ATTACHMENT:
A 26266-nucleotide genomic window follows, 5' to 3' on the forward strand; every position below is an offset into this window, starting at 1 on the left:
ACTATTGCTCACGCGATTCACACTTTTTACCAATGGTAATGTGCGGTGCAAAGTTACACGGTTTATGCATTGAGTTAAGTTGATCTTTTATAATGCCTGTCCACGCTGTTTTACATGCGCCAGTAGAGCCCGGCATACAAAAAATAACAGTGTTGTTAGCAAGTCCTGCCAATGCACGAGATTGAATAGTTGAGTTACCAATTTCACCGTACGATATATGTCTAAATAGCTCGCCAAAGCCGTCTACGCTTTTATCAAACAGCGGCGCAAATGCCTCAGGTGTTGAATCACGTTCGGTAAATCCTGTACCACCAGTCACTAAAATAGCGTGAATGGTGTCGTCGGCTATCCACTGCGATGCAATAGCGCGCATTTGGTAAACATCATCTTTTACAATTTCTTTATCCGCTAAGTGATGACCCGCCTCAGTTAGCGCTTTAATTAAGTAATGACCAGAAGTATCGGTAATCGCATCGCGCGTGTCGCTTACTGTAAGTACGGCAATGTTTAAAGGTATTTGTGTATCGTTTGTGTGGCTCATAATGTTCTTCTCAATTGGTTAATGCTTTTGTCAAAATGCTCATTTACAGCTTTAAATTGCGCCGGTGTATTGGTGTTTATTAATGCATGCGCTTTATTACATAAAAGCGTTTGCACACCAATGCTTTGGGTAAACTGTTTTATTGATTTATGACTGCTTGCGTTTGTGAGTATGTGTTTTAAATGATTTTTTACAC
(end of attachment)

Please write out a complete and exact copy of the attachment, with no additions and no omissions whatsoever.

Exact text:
A 26266-nucleotide genomic window follows, 5' to 3' on the forward strand; every position below is an offset into this window, starting at 1 on the left:
ACTATTGCTCACGCGATTCACACTTTTTACCAATGGTAATGTGCGGTGCAAAGTTACACGGTTTATGCATTGAGTTAAGTTGATCTTTTATAATGCCTGTCCACGCTGTTTTACATGCGCCAGTAGAGCCCGGCATACAAAAAATAACAGTGTTGTTAGCAAGTCCTGCCAATGCACGAGATTGAATAGTTGAGTTACCAATTTCACCGTACGATATATGTCTAAATAGCTCGCCAAAGCCGTCTACGCTTTTATCAAACAGCGGCGCAAATGCCTCAGGTGTTGAATCACGTTCGGTAAATCCTGTACCACCAGTCACTAAAATAGCGTGAATGGTGTCGTCGGCTATCCACTGCGATGCAATAGCGCGCATTTGGTAAACATCATCTTTTACAATTTCTTTATCCGCTAAGTGATGACCCGCCTCAGTTAGCGCTTTAATTAAGTAATGACCAGAAGTATCGGTAATCGCATCGCGCGTGTCGCTTACTGTAAGTACGGCAATGTTTAAAGGTATTTGTGTATCGTTTGTGTGGCTCATAATGTTCTTCTCAATTGGTTAATGCTTTTGTCAAAATGCTCATTTACAGCTTTAAATTGCGCCGGTGTATTGGTGTTTATTAATGCATGCGCTTTATTACATAAAAGCGTTTGCACACCAATGCTTTGGGTAAACTGTTTTATTGATTTATGACTGCTTGCGTTTGTGAGTATGTGTTTTAAATGATTTTTTACAC